As the spirit of Bodacious Dream ventures into the future, my hope has been to seek out others who share our love and passion for this earth and the oceans and to bring their stories to light. Tegan is a perfect example of such a brilliant an concerned person. We  look forward to her sharing a few stories with us in the coming months. Tegan is also looking for sponsors and supporters and would welcome your comments and interest as well

capt_dave_ac_125• Next up, The Atlantic Cup 2016 has pulled me in… (though, it should be said, I went quite willingly) into their circle! Through my earlier involvement with the Atlantic Cup Kids pages and the cartoon character of me, their offer to have me take on the Atlantic Cup Kids Educational Outreach Program was something I couldn’t refuse. I am presently signing up schools, kid’s organizations and others to take advantage of the program offered in the harbors.

Over the years, The Atlantic Cup has made the competing boats and their crews accessible to kids and students and encouraging them to more closely touch, listen, learn and feel the environment around them. The young girl in this video says it all to me when she exclaims… ”This does not belong in the ocean!” https://www.youtube.com/watch?v=3Ee2mdGbQEY

The Atlantic Cup moved the race to an every other year format last year and 2016 promises to be an even bigger event with more international competitors. My plan is to continue and increase the number of visitors to the boats and to develop an online presence for schools and students who are unable to access the physical harbors, so that remotely, they might experience the race, learn about the ocean and share in the experience. We’ll be adding more online learning materials and Tegan has promised to do a few more science notes as well! If you’d like to involve your kids, students or young people, please let us know… you can contact me at dave@atlanticcup.org.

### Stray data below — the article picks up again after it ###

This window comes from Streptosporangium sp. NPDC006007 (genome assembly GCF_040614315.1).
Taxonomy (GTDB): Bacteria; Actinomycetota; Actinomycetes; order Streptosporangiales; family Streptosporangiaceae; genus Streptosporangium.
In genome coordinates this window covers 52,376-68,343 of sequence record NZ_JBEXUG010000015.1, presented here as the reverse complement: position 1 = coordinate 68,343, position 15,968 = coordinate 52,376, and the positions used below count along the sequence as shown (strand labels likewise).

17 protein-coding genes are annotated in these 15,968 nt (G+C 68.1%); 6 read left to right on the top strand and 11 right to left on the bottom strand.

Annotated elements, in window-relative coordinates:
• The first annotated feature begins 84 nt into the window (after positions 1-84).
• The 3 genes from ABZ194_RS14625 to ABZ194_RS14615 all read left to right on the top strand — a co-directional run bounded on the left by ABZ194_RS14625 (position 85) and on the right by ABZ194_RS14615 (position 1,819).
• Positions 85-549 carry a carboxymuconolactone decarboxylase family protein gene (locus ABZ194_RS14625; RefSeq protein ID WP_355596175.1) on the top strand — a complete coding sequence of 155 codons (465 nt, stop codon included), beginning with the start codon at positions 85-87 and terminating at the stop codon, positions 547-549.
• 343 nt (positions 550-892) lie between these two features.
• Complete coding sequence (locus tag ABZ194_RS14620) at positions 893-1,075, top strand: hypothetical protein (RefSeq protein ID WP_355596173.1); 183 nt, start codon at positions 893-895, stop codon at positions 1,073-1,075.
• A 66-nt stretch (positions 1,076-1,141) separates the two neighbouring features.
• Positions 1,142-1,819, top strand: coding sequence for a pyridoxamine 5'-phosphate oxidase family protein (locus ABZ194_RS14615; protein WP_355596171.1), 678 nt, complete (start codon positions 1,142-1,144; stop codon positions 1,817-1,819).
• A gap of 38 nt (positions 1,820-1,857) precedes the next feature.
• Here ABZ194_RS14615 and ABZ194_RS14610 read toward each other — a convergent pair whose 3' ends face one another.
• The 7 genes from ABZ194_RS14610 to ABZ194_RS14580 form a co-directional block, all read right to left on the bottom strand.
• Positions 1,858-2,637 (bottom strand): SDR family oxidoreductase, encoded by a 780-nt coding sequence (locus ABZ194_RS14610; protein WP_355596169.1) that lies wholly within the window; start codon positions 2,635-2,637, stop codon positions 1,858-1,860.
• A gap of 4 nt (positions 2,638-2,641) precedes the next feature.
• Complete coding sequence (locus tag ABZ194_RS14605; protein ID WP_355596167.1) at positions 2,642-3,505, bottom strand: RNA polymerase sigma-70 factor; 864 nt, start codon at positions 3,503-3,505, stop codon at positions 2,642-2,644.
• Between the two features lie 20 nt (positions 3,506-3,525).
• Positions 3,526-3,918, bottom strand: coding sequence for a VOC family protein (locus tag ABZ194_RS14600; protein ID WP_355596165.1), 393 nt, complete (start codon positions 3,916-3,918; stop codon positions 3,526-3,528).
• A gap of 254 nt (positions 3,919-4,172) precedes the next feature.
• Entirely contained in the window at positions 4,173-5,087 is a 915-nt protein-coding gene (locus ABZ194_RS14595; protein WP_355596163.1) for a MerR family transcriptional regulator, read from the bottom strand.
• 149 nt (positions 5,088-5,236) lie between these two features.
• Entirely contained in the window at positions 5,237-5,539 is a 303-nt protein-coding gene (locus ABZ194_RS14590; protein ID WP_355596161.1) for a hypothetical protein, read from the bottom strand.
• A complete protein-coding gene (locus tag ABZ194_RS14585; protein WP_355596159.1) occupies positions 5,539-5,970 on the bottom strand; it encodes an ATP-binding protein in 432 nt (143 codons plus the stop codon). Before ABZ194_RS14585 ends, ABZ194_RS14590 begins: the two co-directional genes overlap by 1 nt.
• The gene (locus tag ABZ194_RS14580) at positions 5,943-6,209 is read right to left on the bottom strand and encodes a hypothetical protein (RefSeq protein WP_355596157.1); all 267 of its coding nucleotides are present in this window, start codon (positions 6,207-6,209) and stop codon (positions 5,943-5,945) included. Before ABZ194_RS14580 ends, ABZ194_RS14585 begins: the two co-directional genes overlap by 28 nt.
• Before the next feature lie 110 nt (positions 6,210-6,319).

gryphon_solo2• As for sailing news, I’ll be competing with my friend Joe Harris onboard his Class 40, Gryphon Solo 2 in the Marblehead to Halifax Race in early July….and with my old friends on Geronimo in the Chicago to Mackinac race in the middle of July. I’ll update you more on those races as the time comes near.

• As for myself, to pay the bills, I’ve been doing some work both around the house and around town. Though you know me as a sailor, I also spent many years as a carpenter. I’ve been building some custom windows and furniture and helping on some boat projects. I’ve also been taking a few hours out of each day to write up the story of the solo-circumnavigation aboard Bodacious Dream. The book, with the working title, The Spirit of the Dream, is coming along quite well. Hopefully, before next winter, the entire book will be available!